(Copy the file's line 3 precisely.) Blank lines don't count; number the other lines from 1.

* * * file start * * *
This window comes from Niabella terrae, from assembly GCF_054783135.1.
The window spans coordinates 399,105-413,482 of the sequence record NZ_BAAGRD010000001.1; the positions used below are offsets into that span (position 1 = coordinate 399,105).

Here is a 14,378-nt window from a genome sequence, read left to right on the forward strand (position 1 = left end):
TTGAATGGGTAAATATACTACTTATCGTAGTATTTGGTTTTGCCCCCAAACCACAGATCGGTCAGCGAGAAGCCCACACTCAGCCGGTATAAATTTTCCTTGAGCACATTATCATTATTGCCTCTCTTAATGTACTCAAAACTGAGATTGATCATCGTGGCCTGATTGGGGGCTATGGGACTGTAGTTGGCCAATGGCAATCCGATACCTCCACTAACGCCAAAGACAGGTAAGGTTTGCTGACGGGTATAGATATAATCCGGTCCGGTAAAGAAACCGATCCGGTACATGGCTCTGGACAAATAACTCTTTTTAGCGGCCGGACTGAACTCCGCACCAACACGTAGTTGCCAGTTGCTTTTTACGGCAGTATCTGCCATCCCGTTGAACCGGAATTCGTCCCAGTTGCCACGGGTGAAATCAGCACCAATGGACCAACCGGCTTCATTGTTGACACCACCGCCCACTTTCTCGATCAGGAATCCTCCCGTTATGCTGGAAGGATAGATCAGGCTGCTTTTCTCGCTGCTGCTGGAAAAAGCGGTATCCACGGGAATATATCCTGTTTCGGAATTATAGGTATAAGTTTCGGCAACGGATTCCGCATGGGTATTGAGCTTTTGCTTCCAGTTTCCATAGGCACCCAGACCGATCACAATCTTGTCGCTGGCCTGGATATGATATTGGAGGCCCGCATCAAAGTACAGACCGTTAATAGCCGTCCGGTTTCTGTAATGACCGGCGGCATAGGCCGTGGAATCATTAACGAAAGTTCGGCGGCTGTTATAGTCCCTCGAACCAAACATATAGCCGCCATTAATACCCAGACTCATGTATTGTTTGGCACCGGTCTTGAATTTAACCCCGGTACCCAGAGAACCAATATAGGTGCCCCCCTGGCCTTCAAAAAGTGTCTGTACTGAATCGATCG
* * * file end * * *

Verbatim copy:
Here is a 14,378-nt window from a genome sequence, read left to right on the forward strand (position 1 = left end):